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Prolonged Amelioration of Experimental Postoperative Pain by Bupivacaine Released From Microsphere-Coated Hernia Mesh
  1. Rachit Ohri, PhD*,
  2. Jeffery Chi-Fei Wang, MD,
  3. Lan Pham, MS*,
  4. Phillip D. Blaskovich, BS*,
  5. Daniel Costa, BS*,
  6. Gary Nichols, PhD,
  7. William Hildebrand, MS,
  8. Nelson Scarborough, PhD*,
  9. Clifford Herman, PhD and
  10. Gary R. Strichartz, PhD
  1. *Covidien Surgical Solutions, Bedford, MA
  2. Pain Research Center, Department of Anesthesiology, Perioperative and Pain Medicine, Brigham and Women’s Hospital, Harvard Medical School, Boston, MA
  3. Mallinckrodt Pharmaceuticals, St. Louis, MO
  1. Address correspondence to: Gary R. Strichartz, PhD, Brigham and Women’s Hospital, Department of Anesthesiology, Perioperative and Pain Medicine, 75 Francis St, MRB 613, Boston, MA 02115-6110 (e-mail: gstrichartz{at}


Background and Objectives Postoperative pain alters physiological functions and delays discharge. Perioperative local anesthetics are effective analgesics in the immediate 1- to 2-day postoperative period, but acute pain often lasts longer. The goal of this work was to develop a local anesthetic formulation adhering to an intraoperative implanted device that reduces pain for at least 3 days after surgery.

Methods Six groups, each with 8 rats, were studied. In a control group (group I), one 1.2-cm-long incision of the skin was followed by blunt dissection to separate the skin away from the underlying tissues and closing with 2 sutures. In 3 of the treatment groups, the same surgical procedure was used, with the subcutaneous space formed by the blunt dissection lined with a 1-cm square patch of hernia mesh coated with poly lactide co-glycolic acid microspheres containing approximately 17 mg of bupivacaine (group II), no drug (placebo; group III), or bupivacaine free-base powder (group IV). Uncoated mesh implants (group V) served as a secondary control. A standard bupivacaine solution (0.4 mL, 0.5%; 2-mg dose) was infiltrated subcutaneously 30 minutes before the surgery and served as a standard control (group VI). Mechanosensitivity of the skin was tested by the local subcutaneous muscle responses to cutaneous tactile stimulation by von Frey hairs with forces of 4 g (for allodynia) and 15 g (for hyperalgesia) preoperatively and for 7 postoperative days.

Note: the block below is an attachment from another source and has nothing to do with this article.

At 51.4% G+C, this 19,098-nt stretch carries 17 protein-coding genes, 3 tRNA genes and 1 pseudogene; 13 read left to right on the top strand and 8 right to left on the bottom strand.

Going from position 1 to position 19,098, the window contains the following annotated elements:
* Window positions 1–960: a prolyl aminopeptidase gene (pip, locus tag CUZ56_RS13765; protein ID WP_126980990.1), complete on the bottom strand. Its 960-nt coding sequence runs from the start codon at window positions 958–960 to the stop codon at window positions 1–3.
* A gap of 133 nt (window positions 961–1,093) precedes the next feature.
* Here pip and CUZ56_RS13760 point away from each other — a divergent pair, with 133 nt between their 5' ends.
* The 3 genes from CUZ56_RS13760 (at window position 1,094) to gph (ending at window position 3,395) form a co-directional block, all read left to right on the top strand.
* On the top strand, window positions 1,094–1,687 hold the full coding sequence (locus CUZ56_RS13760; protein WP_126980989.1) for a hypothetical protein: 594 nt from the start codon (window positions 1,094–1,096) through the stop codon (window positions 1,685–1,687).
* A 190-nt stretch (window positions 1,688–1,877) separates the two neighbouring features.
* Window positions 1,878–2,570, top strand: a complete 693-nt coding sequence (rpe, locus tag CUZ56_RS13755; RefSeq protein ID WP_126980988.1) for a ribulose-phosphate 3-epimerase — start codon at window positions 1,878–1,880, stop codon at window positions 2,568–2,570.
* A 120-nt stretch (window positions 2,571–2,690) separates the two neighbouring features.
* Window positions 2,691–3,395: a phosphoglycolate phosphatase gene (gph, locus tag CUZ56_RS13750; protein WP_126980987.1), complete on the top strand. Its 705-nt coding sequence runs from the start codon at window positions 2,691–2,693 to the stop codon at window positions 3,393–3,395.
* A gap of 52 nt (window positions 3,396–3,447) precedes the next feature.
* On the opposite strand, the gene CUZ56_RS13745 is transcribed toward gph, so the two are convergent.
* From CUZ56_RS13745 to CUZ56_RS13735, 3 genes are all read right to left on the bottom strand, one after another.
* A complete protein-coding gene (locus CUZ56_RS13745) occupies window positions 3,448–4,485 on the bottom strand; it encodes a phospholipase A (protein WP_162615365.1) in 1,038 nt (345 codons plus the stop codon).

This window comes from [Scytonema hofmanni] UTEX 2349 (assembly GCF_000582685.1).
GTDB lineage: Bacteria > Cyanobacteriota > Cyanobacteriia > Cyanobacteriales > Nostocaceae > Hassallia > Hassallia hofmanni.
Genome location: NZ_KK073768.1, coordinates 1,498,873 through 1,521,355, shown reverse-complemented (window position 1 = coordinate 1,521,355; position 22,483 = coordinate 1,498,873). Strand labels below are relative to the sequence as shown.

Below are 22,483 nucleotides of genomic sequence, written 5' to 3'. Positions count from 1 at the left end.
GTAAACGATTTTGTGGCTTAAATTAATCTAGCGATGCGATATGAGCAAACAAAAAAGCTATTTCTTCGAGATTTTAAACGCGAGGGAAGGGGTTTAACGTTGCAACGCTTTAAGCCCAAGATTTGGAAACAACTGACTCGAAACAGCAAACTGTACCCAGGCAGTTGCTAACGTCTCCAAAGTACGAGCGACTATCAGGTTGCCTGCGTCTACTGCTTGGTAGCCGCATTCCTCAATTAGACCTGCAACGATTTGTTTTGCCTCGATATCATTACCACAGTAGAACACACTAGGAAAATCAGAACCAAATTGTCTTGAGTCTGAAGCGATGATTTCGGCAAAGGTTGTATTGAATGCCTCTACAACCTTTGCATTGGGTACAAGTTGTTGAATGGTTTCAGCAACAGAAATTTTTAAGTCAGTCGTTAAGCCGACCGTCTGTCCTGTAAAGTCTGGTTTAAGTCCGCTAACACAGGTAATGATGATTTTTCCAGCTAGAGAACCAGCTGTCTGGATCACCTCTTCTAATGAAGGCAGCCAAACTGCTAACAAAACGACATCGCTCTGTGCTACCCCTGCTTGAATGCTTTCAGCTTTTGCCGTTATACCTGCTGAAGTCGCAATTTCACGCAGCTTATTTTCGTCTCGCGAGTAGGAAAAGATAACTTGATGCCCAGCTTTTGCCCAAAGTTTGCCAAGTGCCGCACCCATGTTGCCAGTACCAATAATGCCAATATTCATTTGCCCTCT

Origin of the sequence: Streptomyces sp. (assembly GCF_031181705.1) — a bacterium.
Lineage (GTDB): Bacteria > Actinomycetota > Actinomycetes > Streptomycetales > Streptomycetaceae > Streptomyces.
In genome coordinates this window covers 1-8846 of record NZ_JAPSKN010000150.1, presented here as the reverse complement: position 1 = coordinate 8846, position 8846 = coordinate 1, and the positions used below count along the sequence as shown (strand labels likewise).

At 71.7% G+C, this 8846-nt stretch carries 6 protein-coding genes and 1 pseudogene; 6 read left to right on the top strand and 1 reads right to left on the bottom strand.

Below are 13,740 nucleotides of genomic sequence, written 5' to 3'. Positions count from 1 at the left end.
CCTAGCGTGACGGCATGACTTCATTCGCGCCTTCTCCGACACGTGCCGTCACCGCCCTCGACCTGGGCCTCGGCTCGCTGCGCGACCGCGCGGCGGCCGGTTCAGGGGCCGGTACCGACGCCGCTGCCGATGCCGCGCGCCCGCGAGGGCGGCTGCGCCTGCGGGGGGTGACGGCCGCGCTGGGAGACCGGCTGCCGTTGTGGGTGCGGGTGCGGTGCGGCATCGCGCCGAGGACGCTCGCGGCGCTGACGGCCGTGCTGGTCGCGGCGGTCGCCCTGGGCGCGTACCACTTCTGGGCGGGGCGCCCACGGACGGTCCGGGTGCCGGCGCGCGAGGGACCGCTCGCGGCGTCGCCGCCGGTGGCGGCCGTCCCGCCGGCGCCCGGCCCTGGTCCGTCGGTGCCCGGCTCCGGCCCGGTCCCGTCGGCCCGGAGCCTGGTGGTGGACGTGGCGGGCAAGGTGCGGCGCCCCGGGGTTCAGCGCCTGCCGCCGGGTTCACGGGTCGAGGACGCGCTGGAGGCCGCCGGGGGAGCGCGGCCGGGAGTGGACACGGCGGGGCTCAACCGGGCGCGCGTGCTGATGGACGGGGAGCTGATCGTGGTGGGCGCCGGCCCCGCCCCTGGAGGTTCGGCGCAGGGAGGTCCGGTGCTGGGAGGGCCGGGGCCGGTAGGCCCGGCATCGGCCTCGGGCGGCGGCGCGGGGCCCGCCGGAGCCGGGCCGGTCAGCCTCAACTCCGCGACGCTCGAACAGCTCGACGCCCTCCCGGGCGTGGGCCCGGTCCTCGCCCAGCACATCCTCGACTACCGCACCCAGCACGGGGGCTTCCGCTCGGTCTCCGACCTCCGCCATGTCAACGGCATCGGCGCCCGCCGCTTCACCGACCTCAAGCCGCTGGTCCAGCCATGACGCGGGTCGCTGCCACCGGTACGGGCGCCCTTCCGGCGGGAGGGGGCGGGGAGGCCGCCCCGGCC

Results Control rats (group I) showed mechanohypersensitivity, indicative of postoperative allodynia and hyperalgesia, for all 7 postoperative days. Mechanohyperalgesia in rats that received mesh coated with bupivacaine-releasing microspheres (group II) was reduced during this period to 13% of control postoperative values (P < 0.001); mesh coated with bupivacaine base (group IV) reduced it by 50% (P = 0.034). The placebo mesh (group III) and uncoated mesh (group V) caused no significant reduction of mechanohypersensitivity, and bupivacaine solution infiltrated before the incision (group VI) reduced hypersensitivity for only approximately 2 hours, an overall insignificant effect.

Conclusions Bupivacaine slowly released for 72 hours from microspheres adsorbed to the hernia mesh significantly suppresses evoked postoperative hypersensitivity for at least 1 week and is more effective than a suspension of these microspheres or preoperative single-shot infiltration of bupivacaine.

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  • The authors declare no conflict of interest.